“I used to swim fifty laps a day. Now I can’t even do this.” He raised his arm a fraction and winced.


She cocked a brow at him. Water slicked her golden shoulders, and he stared at each soft curve, wondering how she’d feel under him. His balls ached.


“First of all, cowboy, what did I tell you about flapping that arm like a chicken? The bone running over your shoulder from your clavicle is damaged too. If you don’t listen to my instruction, you won’t heal properly.”


He rolled his eyes. “I’m made of tougher stuff than most of your patients.”


She laughed, the sound echoing in the space. The throaty tinkle tugged invisible strings on his groin, and his shaft stood at straining attention.


He ground his molars. Christ, she was inches away. If his cock bobbed forward, it would skim her swimsuit.


The erotic notion only added to the fire. Through hooded eyes, he studied her.


He didn’t know if one could call her pretty so much as interesting. She wore her whiskey-colored waves long and loose, and her brows were a shade darker, arching over hazel eyes. Her nose was upturned, and her forehead was slightly broad while her chin was small. When she smiled, a line that wasn’t quite a dimple cut into her cheek.


She wasn’t anything like the Buckle Bunnies he was used to. Those girls were powdered and primped, bleach blondes in clothing so tight they could hardly draw breath.


I’m just interested because she’s the only woman in front of me right now.


Even as he thought it, he knew he was being unfair. He didn’t really believe it. No, if he spotted Lilly in an arena, he might run over to the stands to say howdy. He couldn’t quit looking at her.


She finished ranging his arm and reached for his knee. He jerked, and his cock swelled. Letting out a hiss like a deflating tire, he prayed he didn’t embarrass himself.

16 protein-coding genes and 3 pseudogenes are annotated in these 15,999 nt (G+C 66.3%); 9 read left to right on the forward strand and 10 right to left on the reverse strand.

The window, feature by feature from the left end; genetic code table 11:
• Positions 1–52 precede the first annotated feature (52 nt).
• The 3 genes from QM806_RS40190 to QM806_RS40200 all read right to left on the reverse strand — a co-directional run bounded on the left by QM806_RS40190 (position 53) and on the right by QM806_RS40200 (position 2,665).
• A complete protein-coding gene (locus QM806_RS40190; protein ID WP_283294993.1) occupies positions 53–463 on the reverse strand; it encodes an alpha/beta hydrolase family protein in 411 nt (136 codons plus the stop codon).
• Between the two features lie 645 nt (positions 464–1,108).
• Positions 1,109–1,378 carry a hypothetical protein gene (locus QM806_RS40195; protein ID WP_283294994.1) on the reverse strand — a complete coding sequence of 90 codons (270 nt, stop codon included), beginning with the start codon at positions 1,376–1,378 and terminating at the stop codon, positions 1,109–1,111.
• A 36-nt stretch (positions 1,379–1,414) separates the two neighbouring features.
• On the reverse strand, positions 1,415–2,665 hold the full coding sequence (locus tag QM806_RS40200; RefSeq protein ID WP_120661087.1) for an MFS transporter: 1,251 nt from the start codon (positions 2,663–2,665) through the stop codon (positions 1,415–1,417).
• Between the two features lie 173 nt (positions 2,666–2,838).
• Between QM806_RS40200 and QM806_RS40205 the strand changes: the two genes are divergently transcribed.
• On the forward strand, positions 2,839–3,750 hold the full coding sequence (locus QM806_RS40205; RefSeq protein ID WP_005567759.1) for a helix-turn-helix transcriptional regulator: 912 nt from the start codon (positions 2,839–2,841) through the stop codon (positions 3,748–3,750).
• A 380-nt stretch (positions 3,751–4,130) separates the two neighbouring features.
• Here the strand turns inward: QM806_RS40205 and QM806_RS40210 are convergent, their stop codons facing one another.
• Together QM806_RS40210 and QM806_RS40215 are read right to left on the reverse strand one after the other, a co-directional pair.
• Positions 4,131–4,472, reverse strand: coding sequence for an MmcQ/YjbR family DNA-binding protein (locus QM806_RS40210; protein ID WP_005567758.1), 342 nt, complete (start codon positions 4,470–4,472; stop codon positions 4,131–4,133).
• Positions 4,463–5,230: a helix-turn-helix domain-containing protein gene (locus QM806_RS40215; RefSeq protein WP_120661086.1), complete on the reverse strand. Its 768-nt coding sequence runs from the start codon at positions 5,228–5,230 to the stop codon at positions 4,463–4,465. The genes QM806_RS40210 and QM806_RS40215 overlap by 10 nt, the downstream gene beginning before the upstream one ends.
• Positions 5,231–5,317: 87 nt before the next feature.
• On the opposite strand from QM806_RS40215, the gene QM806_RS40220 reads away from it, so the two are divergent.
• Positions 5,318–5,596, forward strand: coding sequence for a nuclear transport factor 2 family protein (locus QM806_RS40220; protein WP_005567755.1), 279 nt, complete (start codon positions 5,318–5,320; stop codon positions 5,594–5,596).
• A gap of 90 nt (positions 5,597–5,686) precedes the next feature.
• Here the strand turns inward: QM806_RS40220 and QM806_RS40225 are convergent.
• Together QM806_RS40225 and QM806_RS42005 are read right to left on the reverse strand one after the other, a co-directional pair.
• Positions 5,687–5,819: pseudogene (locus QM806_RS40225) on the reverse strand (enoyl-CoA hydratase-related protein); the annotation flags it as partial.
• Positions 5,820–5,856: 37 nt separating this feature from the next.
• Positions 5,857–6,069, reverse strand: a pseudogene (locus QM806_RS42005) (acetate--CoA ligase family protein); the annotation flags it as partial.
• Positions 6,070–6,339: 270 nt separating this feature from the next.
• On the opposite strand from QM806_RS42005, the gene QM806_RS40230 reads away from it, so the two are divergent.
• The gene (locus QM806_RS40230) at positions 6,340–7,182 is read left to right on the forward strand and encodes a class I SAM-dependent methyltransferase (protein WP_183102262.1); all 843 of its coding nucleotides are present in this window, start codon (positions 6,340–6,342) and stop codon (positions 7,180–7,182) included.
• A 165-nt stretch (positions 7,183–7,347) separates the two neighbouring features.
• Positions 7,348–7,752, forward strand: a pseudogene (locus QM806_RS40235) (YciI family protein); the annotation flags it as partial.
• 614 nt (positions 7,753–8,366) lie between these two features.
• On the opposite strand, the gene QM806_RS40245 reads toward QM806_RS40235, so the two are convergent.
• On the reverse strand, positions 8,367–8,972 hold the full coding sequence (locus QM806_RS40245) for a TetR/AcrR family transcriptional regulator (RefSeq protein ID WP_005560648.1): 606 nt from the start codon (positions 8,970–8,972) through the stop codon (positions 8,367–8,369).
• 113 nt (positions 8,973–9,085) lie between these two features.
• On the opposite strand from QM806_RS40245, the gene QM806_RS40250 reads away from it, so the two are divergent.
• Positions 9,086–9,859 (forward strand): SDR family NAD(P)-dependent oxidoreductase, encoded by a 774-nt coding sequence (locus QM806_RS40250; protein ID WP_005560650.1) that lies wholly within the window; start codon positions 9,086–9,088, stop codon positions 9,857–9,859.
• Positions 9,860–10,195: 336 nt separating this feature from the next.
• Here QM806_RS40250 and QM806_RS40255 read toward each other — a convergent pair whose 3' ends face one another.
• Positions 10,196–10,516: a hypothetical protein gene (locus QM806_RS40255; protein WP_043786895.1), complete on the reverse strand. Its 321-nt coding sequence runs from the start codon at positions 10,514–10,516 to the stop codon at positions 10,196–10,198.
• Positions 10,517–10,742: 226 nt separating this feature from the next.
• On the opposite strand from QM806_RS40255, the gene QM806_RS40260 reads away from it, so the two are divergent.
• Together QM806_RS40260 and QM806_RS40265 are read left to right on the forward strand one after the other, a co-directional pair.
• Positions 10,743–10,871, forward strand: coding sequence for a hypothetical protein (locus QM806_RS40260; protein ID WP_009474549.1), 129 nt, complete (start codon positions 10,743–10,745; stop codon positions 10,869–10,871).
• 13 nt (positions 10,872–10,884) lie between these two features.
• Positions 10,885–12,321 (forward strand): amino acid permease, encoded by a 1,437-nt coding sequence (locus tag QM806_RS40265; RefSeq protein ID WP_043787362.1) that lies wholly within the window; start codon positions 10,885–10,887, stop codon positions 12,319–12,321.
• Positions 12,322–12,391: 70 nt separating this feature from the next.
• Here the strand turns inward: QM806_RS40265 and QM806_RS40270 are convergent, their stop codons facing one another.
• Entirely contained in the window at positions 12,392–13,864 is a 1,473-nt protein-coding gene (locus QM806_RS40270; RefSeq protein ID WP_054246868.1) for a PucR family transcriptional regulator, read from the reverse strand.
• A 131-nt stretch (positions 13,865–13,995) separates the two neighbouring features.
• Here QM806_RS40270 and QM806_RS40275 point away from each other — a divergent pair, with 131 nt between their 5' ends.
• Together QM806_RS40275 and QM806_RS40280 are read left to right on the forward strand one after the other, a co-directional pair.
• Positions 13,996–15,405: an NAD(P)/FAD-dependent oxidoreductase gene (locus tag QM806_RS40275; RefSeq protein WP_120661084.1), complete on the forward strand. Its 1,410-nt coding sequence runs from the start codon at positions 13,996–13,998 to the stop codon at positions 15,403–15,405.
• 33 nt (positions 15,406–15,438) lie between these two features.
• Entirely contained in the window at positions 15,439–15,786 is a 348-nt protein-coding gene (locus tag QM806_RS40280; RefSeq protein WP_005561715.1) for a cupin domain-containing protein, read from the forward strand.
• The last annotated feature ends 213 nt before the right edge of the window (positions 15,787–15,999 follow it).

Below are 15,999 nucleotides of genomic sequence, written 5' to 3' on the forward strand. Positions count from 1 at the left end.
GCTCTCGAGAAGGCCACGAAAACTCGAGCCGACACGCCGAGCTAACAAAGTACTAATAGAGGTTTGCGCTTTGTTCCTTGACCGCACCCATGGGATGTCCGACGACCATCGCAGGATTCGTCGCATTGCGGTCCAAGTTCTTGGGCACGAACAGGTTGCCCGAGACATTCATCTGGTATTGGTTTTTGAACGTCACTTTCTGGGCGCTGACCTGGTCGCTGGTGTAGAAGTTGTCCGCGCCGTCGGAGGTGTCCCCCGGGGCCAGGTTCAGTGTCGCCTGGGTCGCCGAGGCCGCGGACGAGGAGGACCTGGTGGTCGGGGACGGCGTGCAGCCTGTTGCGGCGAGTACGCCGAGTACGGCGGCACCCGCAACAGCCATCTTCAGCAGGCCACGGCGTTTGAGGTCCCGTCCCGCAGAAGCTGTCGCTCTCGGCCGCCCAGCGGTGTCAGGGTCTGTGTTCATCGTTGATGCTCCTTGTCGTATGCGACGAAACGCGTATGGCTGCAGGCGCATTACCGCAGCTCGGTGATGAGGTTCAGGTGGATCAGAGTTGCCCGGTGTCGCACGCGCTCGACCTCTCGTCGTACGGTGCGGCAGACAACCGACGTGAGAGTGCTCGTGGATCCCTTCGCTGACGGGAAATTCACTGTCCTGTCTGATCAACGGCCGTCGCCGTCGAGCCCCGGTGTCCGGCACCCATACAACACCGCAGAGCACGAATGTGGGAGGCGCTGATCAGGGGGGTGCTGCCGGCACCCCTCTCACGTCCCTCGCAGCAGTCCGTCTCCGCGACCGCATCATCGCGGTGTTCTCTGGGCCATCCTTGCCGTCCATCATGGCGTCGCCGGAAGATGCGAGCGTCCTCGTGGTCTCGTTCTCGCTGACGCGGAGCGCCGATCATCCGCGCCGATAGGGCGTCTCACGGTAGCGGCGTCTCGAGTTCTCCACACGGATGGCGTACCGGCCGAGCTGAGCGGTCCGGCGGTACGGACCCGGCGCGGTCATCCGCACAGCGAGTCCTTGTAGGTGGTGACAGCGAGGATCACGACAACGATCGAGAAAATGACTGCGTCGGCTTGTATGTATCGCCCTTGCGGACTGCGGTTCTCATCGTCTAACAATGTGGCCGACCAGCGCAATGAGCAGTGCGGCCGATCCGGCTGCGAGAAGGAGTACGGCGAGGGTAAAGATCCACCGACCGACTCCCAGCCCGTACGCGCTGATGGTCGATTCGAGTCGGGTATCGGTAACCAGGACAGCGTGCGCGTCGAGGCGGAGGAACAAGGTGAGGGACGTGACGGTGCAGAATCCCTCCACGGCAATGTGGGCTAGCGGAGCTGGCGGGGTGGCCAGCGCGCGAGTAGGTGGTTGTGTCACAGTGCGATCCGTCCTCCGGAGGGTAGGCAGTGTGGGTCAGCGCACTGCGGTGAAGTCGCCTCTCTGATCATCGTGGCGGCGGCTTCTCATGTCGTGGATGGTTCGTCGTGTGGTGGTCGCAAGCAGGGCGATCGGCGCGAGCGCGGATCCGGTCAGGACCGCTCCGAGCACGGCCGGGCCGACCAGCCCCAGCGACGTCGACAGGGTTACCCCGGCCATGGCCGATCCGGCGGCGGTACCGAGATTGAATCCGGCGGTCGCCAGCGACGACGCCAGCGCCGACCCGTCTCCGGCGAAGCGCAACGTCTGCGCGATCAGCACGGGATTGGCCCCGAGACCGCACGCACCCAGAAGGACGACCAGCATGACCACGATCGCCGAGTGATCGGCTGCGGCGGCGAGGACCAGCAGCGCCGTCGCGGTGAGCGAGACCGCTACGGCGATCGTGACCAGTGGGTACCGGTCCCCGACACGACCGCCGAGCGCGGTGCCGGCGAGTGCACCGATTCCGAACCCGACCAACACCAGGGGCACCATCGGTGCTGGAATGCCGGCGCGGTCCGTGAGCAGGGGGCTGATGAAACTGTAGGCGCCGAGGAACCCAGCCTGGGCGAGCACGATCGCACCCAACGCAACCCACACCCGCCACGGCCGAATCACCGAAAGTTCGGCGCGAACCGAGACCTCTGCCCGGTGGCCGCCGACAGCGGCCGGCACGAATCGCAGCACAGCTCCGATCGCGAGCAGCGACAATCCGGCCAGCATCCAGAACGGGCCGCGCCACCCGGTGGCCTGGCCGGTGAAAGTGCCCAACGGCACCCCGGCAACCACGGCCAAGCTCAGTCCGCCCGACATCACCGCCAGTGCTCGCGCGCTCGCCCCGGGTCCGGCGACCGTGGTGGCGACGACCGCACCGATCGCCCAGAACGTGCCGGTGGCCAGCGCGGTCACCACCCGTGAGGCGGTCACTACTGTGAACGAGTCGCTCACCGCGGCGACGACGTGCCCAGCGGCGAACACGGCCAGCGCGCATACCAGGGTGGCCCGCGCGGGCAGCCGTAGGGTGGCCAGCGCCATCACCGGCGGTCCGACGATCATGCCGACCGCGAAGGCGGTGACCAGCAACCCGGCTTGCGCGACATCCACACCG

Hell, when had he ever cared about such a thing? He’d been known to walk nekkid through a hotel lobby to demand more towels. He sure as hell could handle being close to a girl in a prim swimsuit.


Gently, she swished his lower leg back and forth. “Are you having any discomfort?”


“Fuck, yeah.” Not the kind she meant. If he didn’t get some relief from his raging hard-on soon, he was going to start bellowing for Buckle Bunnies.


Thanks for reading! And huge thanks to Randi for hosting me!


Em Petrova

~hardworking heroes—in bed and out~


4 comments to “Five Books That Influenced Em Petrova’s Writing”

  1. ki pha
    August 13th, 2013 at 12:41 am · Link

    Great excerpt. And these authors on your shelf are new to me and they sound great. Thanks for sharing 🙂

  2. Clare O'Beara
    August 13th, 2013 at 3:09 am · Link

    Some of your inspirations sound so conservative, and then you team them with Anne Rice! It shows that we all have many sided personalities and this is well expressed in your writing.

  3. Harlie Williams
    August 13th, 2013 at 7:30 am · Link

    I’m surprised that you don’t read the genre that you write in but I can completely understand why you would read historical novels. There is something about the richness of the settings, characters and also the depth of emotions that come out in historical novels. I’m a big Dumas fan and I’ve read different versions of The Three Musketeers (abridged, translated from the original text, and unbridged) and each is different in its own way.


  4. Mel Bourn
    August 13th, 2013 at 4:40 pm · Link

    I haven’t read all of those, but Outlander is definitely one of my favorites. That was one of the first I have read. Great list.